Lending in Kenya more predictive with TransUnion's recalibrated credit scores

A recalibration of TransUnion’s variable data has improved the predictability of the company’s credit scorecards in Kenya – providing reliable, efficient and cost-effective solutions for lenders in the country.

This is according to Rose Muturi, Acting Country Manager for TransUnion Kenya, who says efficient and effective scorecards are becoming increasingly essential in Kenya. The country capped commercial interest rates at 400 basis points above the central bank’s benchmark rate in August 2016. “The recently-implemented interest rate cap has made it crucial for lenders to bring down their own costs,” says Muturi, “One of the most effective ways to achieve that is by automating the application process.”

An international bank and one of the biggest mobile lenders in Africa, headquartered in Kenya, have since implemented TransUnion’s recalibrated scorecard as a variable in their own scorecards. These scores form part of a highly automated, mobile application process.

“This has helped these lenders boost their businesses by identifying more eligible customers through a streamlined and cost-effective process. Lenders can also be confident that the scores are highly predictive, as well as supplied in real-time, which improves accessibility to credit in Kenya,” Muturi says.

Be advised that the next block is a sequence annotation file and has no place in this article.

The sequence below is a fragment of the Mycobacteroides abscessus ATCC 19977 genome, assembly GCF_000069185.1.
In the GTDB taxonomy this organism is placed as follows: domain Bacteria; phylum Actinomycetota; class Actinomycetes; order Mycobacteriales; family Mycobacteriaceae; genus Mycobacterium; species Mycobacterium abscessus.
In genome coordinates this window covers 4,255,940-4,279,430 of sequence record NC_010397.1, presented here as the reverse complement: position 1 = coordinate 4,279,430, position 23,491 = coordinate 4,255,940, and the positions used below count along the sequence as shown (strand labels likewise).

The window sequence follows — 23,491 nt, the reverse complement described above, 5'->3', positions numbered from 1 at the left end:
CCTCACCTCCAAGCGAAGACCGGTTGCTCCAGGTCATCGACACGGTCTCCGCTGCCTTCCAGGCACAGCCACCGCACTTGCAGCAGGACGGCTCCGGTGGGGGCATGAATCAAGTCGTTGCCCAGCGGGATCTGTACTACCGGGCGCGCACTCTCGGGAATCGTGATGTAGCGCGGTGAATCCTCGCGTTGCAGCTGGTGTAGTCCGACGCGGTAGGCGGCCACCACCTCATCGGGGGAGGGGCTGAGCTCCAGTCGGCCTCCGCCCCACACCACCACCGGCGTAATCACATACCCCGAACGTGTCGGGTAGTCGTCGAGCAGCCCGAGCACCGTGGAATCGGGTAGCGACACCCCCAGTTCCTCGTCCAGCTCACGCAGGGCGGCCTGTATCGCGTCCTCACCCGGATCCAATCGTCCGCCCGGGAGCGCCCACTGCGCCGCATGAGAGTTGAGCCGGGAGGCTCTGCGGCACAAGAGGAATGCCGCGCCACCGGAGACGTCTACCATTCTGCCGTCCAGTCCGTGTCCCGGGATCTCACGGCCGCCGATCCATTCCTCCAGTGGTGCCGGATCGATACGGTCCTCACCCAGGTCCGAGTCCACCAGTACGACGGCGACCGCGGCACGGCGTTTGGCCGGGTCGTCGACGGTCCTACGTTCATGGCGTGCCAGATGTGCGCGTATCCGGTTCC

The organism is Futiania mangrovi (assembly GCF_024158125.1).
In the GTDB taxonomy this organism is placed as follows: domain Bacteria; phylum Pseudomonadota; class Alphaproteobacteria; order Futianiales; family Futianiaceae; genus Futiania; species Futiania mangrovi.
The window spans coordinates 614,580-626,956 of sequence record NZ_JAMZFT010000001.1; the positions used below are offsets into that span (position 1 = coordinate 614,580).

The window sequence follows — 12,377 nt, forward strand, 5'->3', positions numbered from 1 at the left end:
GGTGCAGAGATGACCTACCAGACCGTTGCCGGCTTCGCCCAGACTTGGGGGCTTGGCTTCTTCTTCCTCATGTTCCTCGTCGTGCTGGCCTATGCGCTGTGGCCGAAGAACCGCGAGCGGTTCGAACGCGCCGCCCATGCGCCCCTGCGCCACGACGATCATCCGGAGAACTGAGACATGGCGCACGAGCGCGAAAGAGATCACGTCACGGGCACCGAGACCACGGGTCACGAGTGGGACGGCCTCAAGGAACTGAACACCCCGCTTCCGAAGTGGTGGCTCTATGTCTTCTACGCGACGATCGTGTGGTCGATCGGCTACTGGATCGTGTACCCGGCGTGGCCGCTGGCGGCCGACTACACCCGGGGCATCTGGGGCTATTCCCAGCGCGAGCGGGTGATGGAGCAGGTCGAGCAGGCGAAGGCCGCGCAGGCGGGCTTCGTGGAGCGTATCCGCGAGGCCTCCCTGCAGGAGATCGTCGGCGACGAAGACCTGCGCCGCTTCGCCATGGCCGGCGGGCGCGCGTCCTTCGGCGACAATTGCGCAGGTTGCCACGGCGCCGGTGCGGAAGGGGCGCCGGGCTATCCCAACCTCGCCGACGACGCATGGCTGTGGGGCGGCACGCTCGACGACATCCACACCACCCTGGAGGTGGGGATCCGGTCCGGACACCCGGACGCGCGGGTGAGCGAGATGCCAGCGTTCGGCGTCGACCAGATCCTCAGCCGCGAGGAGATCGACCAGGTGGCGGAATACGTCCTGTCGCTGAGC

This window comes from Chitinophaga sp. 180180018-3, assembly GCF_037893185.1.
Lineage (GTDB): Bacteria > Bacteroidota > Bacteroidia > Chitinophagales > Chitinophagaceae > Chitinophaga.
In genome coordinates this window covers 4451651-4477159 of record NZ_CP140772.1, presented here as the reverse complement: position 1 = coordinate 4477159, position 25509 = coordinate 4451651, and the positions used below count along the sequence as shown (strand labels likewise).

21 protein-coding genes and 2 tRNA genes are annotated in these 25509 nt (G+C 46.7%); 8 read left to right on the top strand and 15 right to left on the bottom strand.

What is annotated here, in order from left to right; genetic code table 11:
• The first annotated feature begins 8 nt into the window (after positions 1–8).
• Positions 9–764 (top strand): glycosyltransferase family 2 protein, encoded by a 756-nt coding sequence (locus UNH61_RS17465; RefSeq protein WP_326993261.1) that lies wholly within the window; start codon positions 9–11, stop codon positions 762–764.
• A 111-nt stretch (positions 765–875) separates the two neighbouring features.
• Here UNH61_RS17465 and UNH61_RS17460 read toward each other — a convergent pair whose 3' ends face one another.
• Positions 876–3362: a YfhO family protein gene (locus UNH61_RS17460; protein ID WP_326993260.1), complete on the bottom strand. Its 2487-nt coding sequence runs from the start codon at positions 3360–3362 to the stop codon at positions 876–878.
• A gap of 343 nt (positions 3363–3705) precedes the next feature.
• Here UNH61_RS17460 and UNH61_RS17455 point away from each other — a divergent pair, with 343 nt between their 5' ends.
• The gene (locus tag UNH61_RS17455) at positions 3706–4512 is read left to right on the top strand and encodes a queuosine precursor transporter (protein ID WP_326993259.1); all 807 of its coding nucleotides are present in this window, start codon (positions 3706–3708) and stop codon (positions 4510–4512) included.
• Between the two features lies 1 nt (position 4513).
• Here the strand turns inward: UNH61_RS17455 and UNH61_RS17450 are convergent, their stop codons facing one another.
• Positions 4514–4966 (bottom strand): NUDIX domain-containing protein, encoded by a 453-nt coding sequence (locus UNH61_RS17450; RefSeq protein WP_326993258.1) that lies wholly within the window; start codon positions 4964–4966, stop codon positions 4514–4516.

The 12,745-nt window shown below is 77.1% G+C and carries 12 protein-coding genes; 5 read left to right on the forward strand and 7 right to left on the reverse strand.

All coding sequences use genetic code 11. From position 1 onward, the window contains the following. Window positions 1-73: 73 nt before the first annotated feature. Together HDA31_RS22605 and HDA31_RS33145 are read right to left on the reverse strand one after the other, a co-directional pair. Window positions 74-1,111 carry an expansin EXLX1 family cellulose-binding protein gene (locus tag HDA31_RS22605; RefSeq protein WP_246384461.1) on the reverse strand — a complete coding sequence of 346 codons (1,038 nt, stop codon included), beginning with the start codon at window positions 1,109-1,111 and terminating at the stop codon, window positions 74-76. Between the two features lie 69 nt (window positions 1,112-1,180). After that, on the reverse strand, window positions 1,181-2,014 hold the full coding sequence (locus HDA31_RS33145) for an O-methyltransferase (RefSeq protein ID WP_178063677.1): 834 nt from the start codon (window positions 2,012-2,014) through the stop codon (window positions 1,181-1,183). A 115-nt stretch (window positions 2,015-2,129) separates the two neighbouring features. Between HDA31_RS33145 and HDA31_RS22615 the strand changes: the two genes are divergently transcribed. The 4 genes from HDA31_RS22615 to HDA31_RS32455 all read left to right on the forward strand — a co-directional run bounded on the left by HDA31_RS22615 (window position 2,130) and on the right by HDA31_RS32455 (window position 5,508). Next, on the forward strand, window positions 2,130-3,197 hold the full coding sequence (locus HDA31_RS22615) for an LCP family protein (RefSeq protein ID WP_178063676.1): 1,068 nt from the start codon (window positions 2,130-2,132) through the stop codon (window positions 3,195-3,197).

The recalibration provides TransUnion with greater depth of data, including historic information, which has helped improve the effectiveness of its scorecards.

Muturi says the recalibration has resulted in an increase in TransUnion’s Gini coefficient – which measures the predictability of the score against the effectiveness of the loan – in Kenya from 37% to 58%. “By global standards, this is a highly predictive Gini coefficient for generic scorecards as anything above 40% is considered quite predictive,” she says.

The high-level data variables in the recalibrated score now include credit history, utilisation of facilities, exposure, product type, demographic information, the recency and frequency of enquiries, delinquency and thick or thin file.

This means that the number of records in TransUnion’s Kenyan database has grown exponentially – from 3 million in 2014 to over 16 million records by July 2016.

“At TransUnion, we believe in the power of information for good. The recalibration of credit scores in Kenya demonstrates that we are constantly looking for innovative information solutions to help our partners streamline their processes and boost their profit margins,” Muturi says.